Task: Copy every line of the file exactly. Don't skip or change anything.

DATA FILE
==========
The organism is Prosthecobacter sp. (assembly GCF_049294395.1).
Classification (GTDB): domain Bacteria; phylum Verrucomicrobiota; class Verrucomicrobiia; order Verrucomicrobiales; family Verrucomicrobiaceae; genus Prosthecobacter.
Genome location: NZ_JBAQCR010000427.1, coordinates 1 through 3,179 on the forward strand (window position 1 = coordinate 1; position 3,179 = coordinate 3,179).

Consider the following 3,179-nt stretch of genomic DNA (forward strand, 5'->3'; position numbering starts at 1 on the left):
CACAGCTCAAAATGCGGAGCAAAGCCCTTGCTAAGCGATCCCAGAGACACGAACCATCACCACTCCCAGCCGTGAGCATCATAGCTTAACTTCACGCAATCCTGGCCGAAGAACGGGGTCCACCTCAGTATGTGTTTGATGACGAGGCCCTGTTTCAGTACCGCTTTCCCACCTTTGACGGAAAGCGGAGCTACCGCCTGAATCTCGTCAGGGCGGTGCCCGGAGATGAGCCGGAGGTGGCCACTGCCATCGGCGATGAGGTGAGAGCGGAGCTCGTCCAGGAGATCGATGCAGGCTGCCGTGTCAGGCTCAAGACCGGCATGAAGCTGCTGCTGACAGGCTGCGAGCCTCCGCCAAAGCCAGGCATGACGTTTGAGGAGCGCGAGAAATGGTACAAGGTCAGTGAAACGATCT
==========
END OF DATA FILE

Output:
The organism is Prosthecobacter sp. (assembly GCF_049294395.1).
Classification (GTDB): domain Bacteria; phylum Verrucomicrobiota; class Verrucomicrobiia; order Verrucomicrobiales; family Verrucomicrobiaceae; genus Prosthecobacter.
Genome location: NZ_JBAQCR010000427.1, coordinates 1 through 3,179 on the forward strand (window position 1 = coordinate 1; position 3,179 = coordinate 3,179).

Consider the following 3,179-nt stretch of genomic DNA (forward strand, 5'->3'; position numbering starts at 1 on the left):
CACAGCTCAAAATGCGGAGCAAAGCCCTTGCTAAGCGATCCCAGAGACACGAACCATCACCACTCCCAGCCGTGAGCATCATAGCTTAACTTCACGCAATCCTGGCCGAAGAACGGGGTCCACCTCAGTATGTGTTTGATGACGAGGCCCTGTTTCAGTACCGCTTTCCCACCTTTGACGGAAAGCGGAGCTACCGCCTGAATCTCGTCAGGGCGGTGCCCGGAGATGAGCCGGAGGTGGCCACTGCCATCGGCGATGAGGTGAGAGCGGAGCTCGTCCAGGAGATCGATGCAGGCTGCCGTGTCAGGCTCAAGACCGGCATGAAGCTGCTGCTGACAGGCTGCGAGCCTCCGCCAAAGCCAGGCATGACGTTTGAGGAGCGCGAGAAATGGTACAAGGTCAGTGAAACGATCT